Wild About - Purslane

The trouble with most foraged leafy plants is that they are tastiest when young and tender. So what to do in the scorching mid-summer heat of July when greens have grown tall? Scout out purslane (Portulaca oleracea). Its leaves are actually slightly sour (lemony, like sorrel) when young, but as the plant matures, the sourness mellows and its leaves and stems remain tender. This, combined with the fact that it is plentiful and easy to collect, make it an ideal high summer forage.

Do you recognize the paddle-shaped leaves and red stems in the picture? The first place I spotted purslane when I started foraging for it was my driveway. Look for it's fleshy ruby stems and succulent leaves (like tiny flat spineless cactus padals), both of which are edible. You probably have some of it in your driveway or yard, too. You might even be "weeding" it out of your garden, in which case, it's likely more nutritious than the vegetables you're growing! The leaves of purslane have a slight crunch, so it's a joy in salads, but it also can be eaten cooked (steamed, stir-fry, stewed, you name it), and pickled.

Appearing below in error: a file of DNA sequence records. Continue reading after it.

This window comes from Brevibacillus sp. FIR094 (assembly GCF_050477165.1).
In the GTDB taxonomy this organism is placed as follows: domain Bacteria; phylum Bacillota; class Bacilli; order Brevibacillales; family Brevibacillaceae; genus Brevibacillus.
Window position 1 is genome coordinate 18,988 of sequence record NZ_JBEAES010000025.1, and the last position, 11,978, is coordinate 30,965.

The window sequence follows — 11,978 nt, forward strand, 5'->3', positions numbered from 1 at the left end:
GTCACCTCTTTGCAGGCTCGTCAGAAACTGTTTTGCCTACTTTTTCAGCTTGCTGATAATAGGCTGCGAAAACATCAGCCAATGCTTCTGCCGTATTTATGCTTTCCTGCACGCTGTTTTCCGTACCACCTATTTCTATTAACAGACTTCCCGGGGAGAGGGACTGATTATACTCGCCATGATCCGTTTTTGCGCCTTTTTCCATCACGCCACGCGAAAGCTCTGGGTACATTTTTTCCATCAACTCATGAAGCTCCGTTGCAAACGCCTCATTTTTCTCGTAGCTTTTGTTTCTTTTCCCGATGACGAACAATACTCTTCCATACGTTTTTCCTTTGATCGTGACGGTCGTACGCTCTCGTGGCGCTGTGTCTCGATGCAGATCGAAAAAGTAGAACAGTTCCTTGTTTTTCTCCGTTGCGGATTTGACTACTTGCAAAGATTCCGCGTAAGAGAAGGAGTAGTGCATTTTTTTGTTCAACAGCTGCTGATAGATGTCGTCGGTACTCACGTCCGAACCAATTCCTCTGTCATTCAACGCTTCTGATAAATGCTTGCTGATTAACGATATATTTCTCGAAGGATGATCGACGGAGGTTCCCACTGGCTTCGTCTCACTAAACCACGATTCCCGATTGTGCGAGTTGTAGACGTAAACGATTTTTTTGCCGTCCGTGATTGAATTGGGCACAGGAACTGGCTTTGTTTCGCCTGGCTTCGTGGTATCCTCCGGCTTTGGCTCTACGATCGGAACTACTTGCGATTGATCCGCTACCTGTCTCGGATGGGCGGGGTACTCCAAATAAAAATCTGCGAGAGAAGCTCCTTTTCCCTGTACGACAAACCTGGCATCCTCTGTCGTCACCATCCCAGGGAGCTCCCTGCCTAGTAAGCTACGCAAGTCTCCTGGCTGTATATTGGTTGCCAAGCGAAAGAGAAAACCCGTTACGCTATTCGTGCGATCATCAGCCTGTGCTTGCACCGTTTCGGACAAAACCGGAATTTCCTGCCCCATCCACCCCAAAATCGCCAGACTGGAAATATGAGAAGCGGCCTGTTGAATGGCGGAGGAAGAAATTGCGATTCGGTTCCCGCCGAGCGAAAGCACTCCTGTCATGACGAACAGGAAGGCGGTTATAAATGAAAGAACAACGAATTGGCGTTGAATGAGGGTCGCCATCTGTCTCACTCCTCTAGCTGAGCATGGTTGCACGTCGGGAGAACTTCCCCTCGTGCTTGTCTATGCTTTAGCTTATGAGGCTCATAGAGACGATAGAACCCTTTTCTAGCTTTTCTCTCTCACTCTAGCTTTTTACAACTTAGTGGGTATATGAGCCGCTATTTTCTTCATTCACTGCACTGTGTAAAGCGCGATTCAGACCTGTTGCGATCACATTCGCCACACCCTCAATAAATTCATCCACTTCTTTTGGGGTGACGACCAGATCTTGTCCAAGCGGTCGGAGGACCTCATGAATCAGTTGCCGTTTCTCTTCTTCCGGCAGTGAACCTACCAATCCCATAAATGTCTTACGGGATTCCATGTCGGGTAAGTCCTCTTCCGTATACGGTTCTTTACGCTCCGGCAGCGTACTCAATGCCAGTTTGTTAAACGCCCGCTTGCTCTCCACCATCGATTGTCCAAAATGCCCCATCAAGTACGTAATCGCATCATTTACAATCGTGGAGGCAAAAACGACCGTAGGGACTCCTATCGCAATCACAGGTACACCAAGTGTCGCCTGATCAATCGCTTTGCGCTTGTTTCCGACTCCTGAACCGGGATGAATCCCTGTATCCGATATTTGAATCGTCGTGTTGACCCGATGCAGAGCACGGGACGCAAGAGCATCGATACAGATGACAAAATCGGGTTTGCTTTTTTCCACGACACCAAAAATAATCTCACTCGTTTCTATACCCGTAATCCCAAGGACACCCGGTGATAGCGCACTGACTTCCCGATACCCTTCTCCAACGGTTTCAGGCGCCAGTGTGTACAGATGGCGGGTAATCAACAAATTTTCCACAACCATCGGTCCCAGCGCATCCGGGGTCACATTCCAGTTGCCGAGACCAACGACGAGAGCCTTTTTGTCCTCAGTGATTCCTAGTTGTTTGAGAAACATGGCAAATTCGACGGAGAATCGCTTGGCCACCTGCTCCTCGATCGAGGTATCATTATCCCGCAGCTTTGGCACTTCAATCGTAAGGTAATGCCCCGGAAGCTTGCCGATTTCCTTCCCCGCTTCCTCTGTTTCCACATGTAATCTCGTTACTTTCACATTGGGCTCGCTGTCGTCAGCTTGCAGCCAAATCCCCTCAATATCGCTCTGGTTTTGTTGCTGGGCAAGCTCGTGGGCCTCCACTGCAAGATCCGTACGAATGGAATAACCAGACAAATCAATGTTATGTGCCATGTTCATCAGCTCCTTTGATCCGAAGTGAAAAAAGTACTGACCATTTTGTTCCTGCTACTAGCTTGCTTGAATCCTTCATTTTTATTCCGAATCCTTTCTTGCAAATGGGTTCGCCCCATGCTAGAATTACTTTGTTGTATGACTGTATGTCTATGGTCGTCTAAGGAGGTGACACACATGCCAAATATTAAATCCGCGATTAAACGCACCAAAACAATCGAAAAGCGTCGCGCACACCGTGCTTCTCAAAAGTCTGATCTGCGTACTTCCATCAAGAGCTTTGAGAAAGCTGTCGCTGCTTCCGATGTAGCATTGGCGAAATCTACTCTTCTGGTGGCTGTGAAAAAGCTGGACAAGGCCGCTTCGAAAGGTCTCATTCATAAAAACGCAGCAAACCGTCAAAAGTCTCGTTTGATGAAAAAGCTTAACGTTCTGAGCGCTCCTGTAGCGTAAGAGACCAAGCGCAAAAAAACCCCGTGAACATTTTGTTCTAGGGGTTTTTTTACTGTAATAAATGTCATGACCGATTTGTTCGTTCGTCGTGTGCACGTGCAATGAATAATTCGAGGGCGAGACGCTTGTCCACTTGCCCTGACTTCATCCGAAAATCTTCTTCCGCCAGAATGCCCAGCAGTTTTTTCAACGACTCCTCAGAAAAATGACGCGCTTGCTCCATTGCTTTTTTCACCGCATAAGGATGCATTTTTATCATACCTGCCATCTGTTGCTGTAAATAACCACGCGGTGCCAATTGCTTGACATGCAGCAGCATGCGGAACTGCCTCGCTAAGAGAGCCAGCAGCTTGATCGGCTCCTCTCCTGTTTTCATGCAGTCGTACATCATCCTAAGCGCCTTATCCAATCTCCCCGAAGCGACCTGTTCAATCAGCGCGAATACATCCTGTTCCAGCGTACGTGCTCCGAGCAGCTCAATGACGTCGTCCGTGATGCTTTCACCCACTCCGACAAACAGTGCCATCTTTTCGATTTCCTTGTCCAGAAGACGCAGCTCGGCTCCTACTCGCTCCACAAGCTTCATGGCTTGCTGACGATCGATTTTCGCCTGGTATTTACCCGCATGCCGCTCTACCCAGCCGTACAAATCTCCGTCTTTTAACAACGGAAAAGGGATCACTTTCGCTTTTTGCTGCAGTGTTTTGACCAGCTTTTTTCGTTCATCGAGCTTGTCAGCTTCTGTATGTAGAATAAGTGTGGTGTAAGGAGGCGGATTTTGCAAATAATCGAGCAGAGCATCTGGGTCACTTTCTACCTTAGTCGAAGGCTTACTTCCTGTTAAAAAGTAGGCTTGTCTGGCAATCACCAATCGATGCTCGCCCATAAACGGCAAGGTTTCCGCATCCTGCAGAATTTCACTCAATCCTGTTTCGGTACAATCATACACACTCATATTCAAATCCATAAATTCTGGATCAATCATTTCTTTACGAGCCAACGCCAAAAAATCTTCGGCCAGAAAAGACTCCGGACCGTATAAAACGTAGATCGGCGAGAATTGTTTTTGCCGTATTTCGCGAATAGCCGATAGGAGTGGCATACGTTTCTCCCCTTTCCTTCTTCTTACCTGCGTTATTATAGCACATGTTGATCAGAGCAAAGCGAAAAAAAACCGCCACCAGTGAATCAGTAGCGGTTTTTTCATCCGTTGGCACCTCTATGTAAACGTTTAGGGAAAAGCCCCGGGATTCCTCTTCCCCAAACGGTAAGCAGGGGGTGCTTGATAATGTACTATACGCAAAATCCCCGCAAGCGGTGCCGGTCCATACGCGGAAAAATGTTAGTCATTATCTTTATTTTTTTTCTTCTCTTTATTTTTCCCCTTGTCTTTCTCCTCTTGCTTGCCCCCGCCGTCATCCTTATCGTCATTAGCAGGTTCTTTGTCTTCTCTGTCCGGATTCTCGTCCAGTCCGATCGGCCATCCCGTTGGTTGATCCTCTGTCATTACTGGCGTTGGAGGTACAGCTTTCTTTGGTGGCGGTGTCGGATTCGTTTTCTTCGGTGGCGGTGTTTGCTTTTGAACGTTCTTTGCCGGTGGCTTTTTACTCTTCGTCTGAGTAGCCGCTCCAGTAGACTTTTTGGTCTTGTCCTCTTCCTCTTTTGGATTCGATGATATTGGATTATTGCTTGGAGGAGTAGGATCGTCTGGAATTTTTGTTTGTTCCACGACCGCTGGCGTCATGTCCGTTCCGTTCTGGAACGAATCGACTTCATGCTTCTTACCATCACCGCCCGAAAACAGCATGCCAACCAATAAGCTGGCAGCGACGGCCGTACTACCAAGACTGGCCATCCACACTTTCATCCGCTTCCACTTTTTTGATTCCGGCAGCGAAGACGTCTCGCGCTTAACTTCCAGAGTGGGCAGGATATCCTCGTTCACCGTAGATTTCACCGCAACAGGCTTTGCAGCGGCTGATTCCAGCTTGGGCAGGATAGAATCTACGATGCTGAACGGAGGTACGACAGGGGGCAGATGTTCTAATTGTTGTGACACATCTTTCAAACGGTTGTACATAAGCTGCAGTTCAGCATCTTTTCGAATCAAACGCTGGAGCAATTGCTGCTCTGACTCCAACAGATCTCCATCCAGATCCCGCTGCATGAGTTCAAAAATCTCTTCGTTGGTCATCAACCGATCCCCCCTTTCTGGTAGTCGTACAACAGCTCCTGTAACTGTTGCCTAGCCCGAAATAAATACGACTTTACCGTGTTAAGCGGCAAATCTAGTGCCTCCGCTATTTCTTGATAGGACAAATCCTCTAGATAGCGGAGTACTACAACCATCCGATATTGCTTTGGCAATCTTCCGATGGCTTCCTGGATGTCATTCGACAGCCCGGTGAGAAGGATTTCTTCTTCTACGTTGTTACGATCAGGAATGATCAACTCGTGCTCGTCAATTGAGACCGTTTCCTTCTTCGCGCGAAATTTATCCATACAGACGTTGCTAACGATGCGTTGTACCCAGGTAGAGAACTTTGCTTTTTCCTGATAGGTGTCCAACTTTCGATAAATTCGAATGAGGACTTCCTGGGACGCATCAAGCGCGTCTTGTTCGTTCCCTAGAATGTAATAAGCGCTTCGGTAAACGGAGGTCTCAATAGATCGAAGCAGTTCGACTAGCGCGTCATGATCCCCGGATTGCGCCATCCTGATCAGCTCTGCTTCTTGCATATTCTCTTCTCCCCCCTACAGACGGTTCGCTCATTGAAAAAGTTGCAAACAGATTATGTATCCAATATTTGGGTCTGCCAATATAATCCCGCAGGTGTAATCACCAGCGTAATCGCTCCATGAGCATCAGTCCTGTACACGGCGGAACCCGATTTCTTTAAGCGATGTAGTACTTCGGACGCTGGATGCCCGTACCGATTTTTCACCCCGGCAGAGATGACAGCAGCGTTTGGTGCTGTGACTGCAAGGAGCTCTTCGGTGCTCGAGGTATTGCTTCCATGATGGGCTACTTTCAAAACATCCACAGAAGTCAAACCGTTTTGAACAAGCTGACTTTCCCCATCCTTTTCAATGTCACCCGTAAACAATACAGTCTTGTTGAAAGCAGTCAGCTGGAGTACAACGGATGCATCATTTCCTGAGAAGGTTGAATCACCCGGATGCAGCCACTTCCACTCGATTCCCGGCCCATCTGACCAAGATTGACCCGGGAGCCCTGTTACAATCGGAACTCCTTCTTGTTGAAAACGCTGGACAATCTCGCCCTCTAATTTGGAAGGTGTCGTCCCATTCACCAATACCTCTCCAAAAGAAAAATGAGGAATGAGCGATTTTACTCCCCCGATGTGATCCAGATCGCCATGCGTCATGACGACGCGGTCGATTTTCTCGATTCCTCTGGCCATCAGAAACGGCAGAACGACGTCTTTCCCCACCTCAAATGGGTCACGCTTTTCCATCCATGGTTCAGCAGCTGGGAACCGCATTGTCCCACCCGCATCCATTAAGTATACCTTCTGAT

And if you really get into eating purslane, save some of its seeds, and start your own patch in a container. Purslane plants respond very well to the traditional pinching-off method you'd use to tame any plant which gets leggy. Wild purslane creeps along the ground. But if you grow it in a pot, and harvest the tips, you can end up with a fuller plant.

The only caveat here is to make sure that when you're hunting purslane, you don't see any milky fluid released from the stem. The juices of purslane run clear. A plant called spurge looks somewhat similar, and grows in the same habitats, but is not edible. But don't let that scare you away from foraging purslane. Think of all of the unknown risks you face from eating industrially manufactured produce which has been genetically altered and sprayed with gawd-knows-what chemicals. With wild purslane, just snap a stem and look to make sure the fluids run clear. See, easy.

This post is appearing as a part of the Two For Tuesday Blog Hop! Click the link, because you will get to see the recipes from all of the participating carnivals.

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